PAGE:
So I have a cat who is dying.
Or at least, who has cancer, is clearly not doing well, and will probably die sooner rather than later. Part of my dealing with this is doing reading on end-of-life decisions for pets, which is leading to a lot of thoughts of death and dying in general.
See, my thoughts on what to do as Genzi gets sicker are directly informed by my beliefs on death in general. I imagine if I tried to talk about it someone would say “oh, but he’s a cat. that’s different.” Only for me, it really isn’t different. Or at least, it’s only a little bit different. In any case, the thoughts are becoming intertwined.
Which means thoughts on disability and euthanasia are coming to mind quite strongly. This is a current and serious issue in the disability community, with lots of people – including vital health-care providers – believing that disabled lives are not worth living. Sometimes to the point of trying to make decisions for disabled people, believing they would be better off dead, when the disabled person would really much rather keep on living.
With a pet, the choice really is in my hands. Legally, socially, and practically. I get to decide when and how he dies, and there are a lot of different opinions out there about how I should make that decision. Some of them, honestly, rather distress me. I was reading a web page (which I lost the link to, but if I find it I’ll put it here) basically saying that if they used to be all playful but have become old and stiff and unwell, then they are no longer living the life they would have wanted and it’s time to euthanize them. Honestly, that so closely echoed what people say about disabled lives that I found it quite alarming. Is this what I am supposed to believe? That an old life is a life that might as well be over?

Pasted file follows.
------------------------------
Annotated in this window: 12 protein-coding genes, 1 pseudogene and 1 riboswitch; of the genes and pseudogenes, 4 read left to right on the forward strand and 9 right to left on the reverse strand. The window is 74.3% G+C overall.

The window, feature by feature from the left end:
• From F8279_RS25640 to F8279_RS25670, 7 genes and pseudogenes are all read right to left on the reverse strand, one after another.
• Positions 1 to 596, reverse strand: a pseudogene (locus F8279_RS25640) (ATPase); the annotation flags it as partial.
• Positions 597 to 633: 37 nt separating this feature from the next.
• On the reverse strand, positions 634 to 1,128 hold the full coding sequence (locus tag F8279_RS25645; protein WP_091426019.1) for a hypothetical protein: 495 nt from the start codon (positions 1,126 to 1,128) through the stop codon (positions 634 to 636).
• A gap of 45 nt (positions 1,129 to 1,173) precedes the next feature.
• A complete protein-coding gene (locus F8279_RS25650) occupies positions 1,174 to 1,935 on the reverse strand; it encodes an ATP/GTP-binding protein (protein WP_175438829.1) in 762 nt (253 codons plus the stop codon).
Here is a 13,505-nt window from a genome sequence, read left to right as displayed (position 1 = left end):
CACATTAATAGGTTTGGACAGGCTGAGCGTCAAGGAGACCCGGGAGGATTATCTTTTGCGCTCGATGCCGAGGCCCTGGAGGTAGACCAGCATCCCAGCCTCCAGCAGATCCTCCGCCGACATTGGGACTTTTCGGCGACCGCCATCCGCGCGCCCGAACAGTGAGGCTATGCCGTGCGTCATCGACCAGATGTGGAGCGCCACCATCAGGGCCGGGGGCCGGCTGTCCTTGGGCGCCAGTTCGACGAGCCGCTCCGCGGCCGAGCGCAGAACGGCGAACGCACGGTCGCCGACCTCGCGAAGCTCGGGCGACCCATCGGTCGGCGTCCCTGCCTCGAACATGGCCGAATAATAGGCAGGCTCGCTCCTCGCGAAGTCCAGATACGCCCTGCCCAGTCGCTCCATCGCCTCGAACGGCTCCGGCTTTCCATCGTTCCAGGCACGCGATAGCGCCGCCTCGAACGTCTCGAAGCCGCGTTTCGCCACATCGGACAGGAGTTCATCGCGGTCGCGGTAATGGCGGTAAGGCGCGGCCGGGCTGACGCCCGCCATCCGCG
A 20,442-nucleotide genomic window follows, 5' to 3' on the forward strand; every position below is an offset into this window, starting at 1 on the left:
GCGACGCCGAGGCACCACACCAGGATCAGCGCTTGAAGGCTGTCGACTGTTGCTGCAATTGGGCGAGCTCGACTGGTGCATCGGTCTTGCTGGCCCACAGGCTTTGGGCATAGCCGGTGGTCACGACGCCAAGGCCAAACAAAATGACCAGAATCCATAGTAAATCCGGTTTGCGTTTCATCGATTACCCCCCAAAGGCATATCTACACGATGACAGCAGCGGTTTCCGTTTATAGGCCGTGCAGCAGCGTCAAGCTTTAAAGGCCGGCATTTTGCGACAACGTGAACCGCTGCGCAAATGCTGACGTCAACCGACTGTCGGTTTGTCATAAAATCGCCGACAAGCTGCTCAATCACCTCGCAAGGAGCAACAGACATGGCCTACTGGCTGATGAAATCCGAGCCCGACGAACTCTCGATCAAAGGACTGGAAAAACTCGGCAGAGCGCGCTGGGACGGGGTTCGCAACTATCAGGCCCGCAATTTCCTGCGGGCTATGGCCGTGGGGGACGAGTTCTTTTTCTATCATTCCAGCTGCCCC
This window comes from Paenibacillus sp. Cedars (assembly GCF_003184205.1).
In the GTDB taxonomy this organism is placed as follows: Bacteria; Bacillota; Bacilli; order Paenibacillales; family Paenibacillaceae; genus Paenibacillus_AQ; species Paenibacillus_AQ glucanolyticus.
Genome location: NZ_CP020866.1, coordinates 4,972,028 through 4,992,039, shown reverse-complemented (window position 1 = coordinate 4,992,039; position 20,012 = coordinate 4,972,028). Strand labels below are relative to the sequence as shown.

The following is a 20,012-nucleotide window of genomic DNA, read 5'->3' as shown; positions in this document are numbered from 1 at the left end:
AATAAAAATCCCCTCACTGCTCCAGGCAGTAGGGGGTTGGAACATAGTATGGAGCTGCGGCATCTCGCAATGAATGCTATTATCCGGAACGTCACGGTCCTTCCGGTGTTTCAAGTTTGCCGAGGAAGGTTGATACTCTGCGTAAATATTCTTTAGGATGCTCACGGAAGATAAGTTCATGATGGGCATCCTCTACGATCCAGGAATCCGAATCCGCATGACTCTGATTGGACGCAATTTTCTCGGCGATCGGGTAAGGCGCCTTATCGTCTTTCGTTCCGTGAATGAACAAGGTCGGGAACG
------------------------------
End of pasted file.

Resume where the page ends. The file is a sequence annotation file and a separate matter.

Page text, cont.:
I cannot ask my cat whether or not he still wants to live. That said, even without the use of words he can show me through his actions how he feels about this living thing. Yes, he’s unwell, but he eats, he cuddles, he purrs when I pet him, and sometimes I even still find him in the backyard, hanging out on opposite sides of the fence with one of the local ferals he seems to have become buddies with. No, he’s not like he was when he was young, but he still seems to be enjoying life and is not ready for it to end.
With most disabled people, though, we CAN ask. Yet so many people do not, or do not listen when told what they don’t care to believe. That is not at all ok.
On a personal level, I find myself torn. While profoundly against how our society treats disabled lives, I am also in favor of allowing people to take charge of their own death. No one can ever decide for a person when it’s time to die, but I do think that a person gets to decide for themselves, provided they do so entirely on their own with no outside pressure. Even if a person cannot communicate, we should never, ever attempt to make that decision for them.
Which, to bring it back around to my cat, means that I do think pet euthanasia is sometimes the right answer. The tricky part is figuring out when and in what circumstances. Luckily for me, the decision does not need to be made yet. Genzi is still enjoying life as an old man, and my job is to help him do so for as long as possible – not to decide that an old, sick life is no life at all, regardless of his feelings on the matter.